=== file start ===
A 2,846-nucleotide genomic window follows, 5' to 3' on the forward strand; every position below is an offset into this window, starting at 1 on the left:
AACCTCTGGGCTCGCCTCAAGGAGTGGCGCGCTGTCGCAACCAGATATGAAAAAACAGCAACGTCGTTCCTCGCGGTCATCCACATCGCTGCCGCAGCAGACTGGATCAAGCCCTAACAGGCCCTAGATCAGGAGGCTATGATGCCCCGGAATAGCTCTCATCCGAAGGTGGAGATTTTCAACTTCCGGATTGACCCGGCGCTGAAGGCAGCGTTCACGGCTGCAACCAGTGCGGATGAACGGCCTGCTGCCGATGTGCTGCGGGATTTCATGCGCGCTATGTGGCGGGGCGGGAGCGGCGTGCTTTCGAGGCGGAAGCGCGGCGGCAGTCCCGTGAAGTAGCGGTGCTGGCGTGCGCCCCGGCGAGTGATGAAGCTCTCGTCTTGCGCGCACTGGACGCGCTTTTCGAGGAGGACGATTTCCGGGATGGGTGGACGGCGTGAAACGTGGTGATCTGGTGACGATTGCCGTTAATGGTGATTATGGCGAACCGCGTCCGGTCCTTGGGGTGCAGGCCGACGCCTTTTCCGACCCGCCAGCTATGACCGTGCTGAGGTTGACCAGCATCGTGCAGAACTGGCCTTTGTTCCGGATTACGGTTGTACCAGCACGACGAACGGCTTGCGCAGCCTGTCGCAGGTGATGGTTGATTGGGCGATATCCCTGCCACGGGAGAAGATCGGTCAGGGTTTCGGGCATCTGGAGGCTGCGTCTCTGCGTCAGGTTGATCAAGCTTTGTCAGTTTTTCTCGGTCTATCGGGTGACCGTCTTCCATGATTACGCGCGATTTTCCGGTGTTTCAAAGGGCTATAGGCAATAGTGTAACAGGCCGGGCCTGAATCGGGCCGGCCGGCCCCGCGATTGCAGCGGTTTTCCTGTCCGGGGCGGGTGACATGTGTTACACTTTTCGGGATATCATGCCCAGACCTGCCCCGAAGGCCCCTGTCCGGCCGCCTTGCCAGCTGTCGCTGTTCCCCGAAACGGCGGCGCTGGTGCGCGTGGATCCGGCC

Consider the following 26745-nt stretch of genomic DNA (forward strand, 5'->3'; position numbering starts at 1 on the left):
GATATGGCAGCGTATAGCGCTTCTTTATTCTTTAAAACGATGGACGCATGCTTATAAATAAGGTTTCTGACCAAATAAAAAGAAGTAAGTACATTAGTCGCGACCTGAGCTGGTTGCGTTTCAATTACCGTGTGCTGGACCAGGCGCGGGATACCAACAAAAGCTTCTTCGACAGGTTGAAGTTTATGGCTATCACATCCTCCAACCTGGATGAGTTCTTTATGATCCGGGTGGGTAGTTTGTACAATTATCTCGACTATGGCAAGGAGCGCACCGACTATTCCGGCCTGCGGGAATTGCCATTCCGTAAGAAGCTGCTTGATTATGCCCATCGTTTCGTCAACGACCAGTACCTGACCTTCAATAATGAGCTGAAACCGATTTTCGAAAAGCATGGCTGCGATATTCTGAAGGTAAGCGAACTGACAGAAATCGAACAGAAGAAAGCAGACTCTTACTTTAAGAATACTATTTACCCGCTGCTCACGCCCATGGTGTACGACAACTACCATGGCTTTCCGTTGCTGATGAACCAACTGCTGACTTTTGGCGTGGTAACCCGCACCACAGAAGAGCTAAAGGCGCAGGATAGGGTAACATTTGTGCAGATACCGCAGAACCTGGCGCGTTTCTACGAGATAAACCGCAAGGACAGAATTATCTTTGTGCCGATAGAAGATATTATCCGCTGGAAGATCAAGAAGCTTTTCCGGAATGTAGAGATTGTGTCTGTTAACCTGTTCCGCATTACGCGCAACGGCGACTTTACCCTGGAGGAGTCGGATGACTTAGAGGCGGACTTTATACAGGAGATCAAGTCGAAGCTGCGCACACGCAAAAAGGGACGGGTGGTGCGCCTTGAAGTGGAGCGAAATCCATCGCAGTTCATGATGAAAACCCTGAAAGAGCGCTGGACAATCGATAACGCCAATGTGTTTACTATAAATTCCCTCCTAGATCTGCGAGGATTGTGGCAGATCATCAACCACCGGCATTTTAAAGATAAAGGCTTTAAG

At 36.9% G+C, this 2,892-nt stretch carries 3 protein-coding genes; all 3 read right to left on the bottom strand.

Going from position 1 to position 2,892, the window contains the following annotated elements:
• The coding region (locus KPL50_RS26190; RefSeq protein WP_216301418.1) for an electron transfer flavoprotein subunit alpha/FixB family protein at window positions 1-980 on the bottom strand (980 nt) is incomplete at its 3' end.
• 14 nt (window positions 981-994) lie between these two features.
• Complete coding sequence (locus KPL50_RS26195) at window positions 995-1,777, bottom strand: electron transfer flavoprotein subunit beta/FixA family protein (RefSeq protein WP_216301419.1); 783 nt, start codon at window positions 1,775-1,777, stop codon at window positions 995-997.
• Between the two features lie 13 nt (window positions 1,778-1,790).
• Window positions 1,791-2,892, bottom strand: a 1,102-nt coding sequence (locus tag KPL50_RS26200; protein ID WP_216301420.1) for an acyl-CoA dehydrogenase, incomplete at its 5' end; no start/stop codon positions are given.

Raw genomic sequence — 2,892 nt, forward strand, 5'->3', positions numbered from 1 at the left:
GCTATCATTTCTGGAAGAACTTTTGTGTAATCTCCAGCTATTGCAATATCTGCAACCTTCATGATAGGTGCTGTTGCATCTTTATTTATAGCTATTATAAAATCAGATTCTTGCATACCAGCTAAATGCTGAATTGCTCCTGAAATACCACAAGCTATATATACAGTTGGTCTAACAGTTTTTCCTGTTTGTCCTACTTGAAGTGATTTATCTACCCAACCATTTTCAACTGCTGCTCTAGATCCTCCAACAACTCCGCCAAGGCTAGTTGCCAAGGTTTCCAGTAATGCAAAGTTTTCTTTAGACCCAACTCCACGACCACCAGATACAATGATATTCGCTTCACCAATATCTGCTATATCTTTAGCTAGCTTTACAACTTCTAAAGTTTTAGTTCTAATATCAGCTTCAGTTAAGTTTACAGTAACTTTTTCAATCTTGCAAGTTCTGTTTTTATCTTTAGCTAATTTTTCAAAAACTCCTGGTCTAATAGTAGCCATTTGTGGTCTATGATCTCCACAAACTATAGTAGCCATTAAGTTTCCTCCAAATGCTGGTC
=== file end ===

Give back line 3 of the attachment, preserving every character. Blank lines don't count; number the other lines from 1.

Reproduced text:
Consider the following 26745-nt stretch of genomic DNA (forward strand, 5'->3'; position numbering starts at 1 on the left):